Please join me in welcoming author Wende Dikec to Preternatura today!
Wende lives in a small town in western Pennsylvania with her rather culture shocked European husband and three teenaged sons. She writes both young adult and new adult fiction, and is represented by Marlene Stringer of the Stringer Literary Agency (who’s also my agent, and a fabulous one!). Wende is a member of the Society of Children’s Book Writers and Illustrators, Romance Writers of America, and Pennwriters, and she teaches a writing class for children every summer through the Young Writers’ Institute. Wende is a java junkie, a trekkie, a book addict, and a world traveler. Her first book, SO PRETTY, is currently on submission.
And now, let’s hear from Wende (and stay tuned for a giveaway, of course)!
Sex and the New Adult Novel
I have always been a young adult writer. I was comfortable in that genre. It felt safe to me. My books had a romantic element, but other than a few awkward and yet passionate kisses, there wasn’t much more I had to write involving sexuality. Young adult, or YA, is for teenagers, and my books were aimed at the youngest of the teenagers, readers between the ages of thirteen and sixteen.
I’m not stupid. I do realize that some children in my age group are already sexually active. But I’m a mother as well as a writer, and I wanted to keep my books safe enough and clean enough for anyone.
Then I decided to try my hand at a new genre. I wanted to stretch myself as a writer, and learn something new. I ended up going to the dark side. I wrote a “new adult” novel.
New adult fills a gap between YA and adult fiction. It mainly focuses on older teenagers and people in their early twenties. It has been given a mixed reaction by critics. Some call it “sexed up YA.” Others think of it as smut for teenagers. I saw it as an opportunity to write something different for a more mature and sophisticated audience.
I approached it cautiously. I wasn’t sure I would be able to write sex scenes, and that was a major stumbling block for me. I’m not a prude, but I am a somewhat modest person and I don’t usually discuss sex or sexual issues very openly. I decided just to put my fears aside and go for it.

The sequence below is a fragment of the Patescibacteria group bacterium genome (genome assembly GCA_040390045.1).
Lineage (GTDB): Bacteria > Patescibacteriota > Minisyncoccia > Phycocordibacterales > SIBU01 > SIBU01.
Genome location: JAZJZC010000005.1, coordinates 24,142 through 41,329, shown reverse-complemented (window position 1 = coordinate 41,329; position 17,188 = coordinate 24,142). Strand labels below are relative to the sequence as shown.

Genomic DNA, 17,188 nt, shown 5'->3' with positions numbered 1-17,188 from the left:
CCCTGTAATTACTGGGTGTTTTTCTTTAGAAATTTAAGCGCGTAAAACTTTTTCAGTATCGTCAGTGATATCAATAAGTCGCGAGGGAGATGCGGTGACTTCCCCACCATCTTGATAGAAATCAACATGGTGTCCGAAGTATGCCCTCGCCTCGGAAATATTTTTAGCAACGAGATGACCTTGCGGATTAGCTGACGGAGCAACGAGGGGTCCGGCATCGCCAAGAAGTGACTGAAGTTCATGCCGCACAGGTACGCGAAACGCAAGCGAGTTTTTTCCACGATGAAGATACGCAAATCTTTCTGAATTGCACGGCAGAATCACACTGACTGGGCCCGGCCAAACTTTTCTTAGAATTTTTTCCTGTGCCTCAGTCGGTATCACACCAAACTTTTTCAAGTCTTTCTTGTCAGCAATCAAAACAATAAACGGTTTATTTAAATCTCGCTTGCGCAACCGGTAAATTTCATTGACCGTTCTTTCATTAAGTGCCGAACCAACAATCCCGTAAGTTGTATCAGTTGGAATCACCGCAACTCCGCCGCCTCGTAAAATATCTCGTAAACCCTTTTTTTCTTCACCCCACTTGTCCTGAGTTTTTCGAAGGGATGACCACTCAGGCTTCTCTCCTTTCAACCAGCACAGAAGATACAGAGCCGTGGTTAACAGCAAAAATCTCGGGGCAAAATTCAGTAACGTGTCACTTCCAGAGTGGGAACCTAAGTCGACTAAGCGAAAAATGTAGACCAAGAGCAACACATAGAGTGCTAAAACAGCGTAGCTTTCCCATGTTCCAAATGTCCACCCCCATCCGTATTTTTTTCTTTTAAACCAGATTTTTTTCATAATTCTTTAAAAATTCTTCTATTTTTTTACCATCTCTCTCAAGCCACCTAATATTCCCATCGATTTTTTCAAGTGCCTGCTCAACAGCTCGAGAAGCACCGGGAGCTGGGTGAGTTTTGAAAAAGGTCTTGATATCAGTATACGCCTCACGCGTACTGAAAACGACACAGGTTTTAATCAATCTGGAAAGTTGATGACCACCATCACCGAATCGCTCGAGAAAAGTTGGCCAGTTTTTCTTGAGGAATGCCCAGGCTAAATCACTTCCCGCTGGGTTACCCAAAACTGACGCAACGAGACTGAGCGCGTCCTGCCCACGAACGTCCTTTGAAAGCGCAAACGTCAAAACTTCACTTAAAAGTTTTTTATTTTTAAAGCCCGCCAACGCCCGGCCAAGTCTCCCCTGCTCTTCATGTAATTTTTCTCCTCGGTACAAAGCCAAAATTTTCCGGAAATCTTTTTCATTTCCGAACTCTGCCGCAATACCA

The book started well. I liked the story and the characters. I had fun including some profanity (something I hadn’t done in YA). I enjoyed bringing up sexual topics and making several jokes and references, but it took twenty six chapters for my characters to finally do the deed.
I built up to it slowly. There was more kissing and petting and male arousal than I had ever even considered putting in my YA books, but it felt very natural to me. It fit the book, and it fit my characters.
When my characters did finally do the horizontal mambo, it was much easier to write than I ever anticipated. I didn’t feel shy, or ashamed about what I’d written. My characters were young and in love. Adding a physical dimension to their relationship was the right thing to do. It was perfectly normal.
The only problem I encountered was once they started, I couldn’t get them to stop. Like any healthy young couple who were very much in love, they were boinking like bunnies. I had to reign them in just a bit. I’d gone from not being able to write sex scenes, to having to stop myself from writing too many sex scenes. It turned out, to my great surprise, that writing about sex was much easier than I had ever anticipated.
New adult is not a category for everyone. Like any up-and-coming genre, it has its critics and its champions. I personally feel that anything that will get teenagers to read, or keep teenagers reading, is a good thing. And the more tough topics a book addresses, whether bullying or drinking or abuse or sex, the better it is for kids in the long run.
New adult freed me to write for a broader audience while still writing about characters who are young and fresh and full of promise. Writing about sex no longer bothers me. It has become a non-issue, in fact.
The only concern I have is if my YA readers were to pick up one of my new adult books and be exposed to subject matter that is a bit beyond them. I’ve decided to use a pen name for my new adult books for that reason, and also so that my mother will never read them. Because as comfortable as I am writing about sex now, I will never, ever, ever, ever be comfortable with my mother reading what I wrote about sex. Or my children. Or my Grandma.
On second thought, my ninety two-year-old grandma would probably be okay with it. After all, most of the dirty jokes and sexual references I actually know, I learned from her.
Maybe that will be the next genre I take a stab at, something about sex for seniors. Hmmm. It would involve a lot of wrinkled bottoms and sagging parts, but I think I just might be able to do it.
(And thanks for putting an image of geriatric sex scenes in my head!)
So, I know a lot of you guys read some YA, and we’re seeing more and more “New Adult” titles. Do you like the idea of sexy, slightly older YA characters? If you read primarily adult fiction like myself, would “New Adult” appeal to you more than YA? Leave a comment to be entered for your chance to win a three-book assortment from my Mt. Everest of TBA books in your choice of genre or a $10 gift card from Amazon, B-and-N (or equivalent from Book Depo if you’re outside the U.S.).